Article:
Here is why you have to be careful, https://www.techpowerup.com/review/amd-ryzen-9-3900x-tested-on-cheap-b350-motherboard/3.htmlThat's a good table, mine is 171, recommends minor airflow if I overclock, to be honest I dont have a single case fan but my vrms idle at 32°C, hit about 42°C under load and very rarely top 50 °C if I'm benchmarking so maybe I'm just lucky.
Note this is a 3900x and the VRM temperature on a B350 motherboard. In this case they used a ASUS Prime B350-Plus .
Let's see what happens when we use a 240 mm AIO instead of the Noctua. This reduces the air flow over the VRM's because the AIO block does not have a fan.
Here, we are playing Battlefield V on the system—things are heating up now: 116°C.
With our multi-threaded Blender load applied, the VRMs reached 130°C, but the system did not crash and chugged on perfectly fine. As we've seen, this seems to be the point where some sort of throttling starts to ensure nothing gets damaged by the heat.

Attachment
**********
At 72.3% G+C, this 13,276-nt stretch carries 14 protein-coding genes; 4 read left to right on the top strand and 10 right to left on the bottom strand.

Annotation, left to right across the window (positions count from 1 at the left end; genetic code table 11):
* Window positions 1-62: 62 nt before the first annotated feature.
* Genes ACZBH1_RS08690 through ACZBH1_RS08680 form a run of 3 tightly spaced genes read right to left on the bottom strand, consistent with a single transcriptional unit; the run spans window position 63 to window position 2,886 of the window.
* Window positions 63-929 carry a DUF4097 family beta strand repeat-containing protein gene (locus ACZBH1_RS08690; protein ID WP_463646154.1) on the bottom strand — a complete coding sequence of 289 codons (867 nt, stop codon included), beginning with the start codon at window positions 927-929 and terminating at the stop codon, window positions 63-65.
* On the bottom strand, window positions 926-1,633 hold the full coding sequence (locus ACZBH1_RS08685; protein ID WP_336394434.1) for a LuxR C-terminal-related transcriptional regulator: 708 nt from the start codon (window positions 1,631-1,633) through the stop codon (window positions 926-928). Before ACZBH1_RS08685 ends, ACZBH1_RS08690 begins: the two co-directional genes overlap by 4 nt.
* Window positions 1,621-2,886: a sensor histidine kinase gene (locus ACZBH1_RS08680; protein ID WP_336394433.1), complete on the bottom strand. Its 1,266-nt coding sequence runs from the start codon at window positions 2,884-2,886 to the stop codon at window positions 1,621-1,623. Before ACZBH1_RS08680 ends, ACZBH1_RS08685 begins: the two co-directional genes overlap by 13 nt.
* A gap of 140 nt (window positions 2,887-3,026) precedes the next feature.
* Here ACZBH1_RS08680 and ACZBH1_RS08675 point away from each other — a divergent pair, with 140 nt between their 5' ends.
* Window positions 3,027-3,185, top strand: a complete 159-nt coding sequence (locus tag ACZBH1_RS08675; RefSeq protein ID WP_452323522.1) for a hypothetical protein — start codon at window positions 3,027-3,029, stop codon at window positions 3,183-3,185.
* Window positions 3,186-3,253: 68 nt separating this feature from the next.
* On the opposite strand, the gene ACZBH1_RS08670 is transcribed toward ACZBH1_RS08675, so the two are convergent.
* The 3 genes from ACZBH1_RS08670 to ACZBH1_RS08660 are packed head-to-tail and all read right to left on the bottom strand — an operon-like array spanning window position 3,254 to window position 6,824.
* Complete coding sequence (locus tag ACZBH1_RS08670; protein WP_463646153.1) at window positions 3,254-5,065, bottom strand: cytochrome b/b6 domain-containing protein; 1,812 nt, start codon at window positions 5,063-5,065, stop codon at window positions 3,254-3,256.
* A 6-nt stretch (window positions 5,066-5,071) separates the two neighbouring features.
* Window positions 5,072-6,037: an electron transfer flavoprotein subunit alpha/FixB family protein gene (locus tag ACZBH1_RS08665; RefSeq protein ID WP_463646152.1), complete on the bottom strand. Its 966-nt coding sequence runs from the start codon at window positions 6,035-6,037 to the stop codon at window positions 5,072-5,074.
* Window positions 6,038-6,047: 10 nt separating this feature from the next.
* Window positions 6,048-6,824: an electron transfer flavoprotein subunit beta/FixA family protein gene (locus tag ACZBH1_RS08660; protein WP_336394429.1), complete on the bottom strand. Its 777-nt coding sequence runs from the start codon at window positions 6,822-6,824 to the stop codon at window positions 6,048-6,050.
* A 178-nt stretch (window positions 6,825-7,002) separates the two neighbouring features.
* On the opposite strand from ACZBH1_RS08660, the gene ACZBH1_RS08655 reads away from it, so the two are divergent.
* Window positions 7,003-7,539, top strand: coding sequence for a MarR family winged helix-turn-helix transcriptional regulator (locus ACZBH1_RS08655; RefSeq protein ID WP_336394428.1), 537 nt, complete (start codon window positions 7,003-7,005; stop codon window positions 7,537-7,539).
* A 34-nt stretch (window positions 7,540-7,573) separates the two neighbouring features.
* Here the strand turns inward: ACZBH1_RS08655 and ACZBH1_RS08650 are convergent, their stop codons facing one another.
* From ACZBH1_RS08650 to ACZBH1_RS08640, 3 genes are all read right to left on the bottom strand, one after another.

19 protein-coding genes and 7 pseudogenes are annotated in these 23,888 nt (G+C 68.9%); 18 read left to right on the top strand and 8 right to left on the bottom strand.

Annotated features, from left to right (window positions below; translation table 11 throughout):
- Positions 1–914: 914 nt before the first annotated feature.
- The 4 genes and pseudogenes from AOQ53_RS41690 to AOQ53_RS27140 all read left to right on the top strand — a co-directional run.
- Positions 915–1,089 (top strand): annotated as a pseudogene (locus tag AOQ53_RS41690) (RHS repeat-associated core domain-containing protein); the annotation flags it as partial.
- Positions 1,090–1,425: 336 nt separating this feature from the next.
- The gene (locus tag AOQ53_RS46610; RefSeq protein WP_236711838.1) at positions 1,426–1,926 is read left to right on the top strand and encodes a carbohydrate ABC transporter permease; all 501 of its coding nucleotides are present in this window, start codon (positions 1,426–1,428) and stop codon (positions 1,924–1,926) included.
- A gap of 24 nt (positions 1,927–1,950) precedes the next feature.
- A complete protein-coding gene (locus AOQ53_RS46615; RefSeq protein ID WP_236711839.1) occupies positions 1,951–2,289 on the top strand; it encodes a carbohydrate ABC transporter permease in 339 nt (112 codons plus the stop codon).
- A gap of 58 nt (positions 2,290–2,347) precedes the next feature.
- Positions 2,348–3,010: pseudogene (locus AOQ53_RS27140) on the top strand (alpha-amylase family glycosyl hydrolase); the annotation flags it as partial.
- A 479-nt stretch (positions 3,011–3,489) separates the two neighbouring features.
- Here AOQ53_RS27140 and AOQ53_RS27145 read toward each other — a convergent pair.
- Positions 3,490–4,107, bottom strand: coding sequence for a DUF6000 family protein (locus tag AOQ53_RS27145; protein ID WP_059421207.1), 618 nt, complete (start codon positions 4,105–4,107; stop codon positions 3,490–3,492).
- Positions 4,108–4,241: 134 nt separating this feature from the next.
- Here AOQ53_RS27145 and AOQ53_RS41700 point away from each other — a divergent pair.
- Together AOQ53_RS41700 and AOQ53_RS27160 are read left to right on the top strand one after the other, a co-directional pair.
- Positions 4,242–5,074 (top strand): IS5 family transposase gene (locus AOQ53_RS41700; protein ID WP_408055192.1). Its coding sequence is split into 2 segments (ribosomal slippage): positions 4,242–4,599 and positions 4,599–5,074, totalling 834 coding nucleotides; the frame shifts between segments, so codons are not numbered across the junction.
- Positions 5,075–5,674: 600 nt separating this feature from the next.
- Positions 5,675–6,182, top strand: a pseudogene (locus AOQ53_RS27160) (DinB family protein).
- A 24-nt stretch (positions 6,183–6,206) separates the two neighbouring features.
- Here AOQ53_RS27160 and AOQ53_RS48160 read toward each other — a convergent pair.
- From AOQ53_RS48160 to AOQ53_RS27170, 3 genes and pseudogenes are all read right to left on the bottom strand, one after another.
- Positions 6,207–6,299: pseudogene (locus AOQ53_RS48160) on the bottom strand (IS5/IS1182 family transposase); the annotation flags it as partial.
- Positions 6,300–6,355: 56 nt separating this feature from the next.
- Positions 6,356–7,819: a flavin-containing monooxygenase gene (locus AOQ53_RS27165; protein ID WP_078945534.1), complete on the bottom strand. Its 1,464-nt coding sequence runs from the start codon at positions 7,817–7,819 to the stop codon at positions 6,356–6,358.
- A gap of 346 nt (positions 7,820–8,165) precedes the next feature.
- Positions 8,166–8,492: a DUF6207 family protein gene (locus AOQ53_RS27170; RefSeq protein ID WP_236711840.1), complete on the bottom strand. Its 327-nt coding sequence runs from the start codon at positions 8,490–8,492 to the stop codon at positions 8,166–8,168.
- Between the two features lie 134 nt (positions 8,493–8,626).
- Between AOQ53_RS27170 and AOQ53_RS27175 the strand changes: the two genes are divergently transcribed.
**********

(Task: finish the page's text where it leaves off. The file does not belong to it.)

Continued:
If we overclock the CPU, too, to 4.0 GHz at 1.225 V, VRM temperature goes way above what these coils are rated to handle, reaching 138°C and higher. Once 140°C is reached, the CPU will reduce its clock speed to 550 MHz (no matter how many cores are active), which immediately drops the VRM temperature well below 140°C.
This is what they mean by keeping air flow over the vrm's. From our spreadsheet row 162 we can see,
|Prime B350-Plus||ATX||🗙||＊＊||＊||✔||4||1x 4C09B||2x 4C06B|
So the spreadsheet tells us we must keep major air flow over the VRM's for a 3900x. That installing a 3950x is unwise. Above the AIO provides none of the air flow an air cooler would provide causing the VRM's to overheat.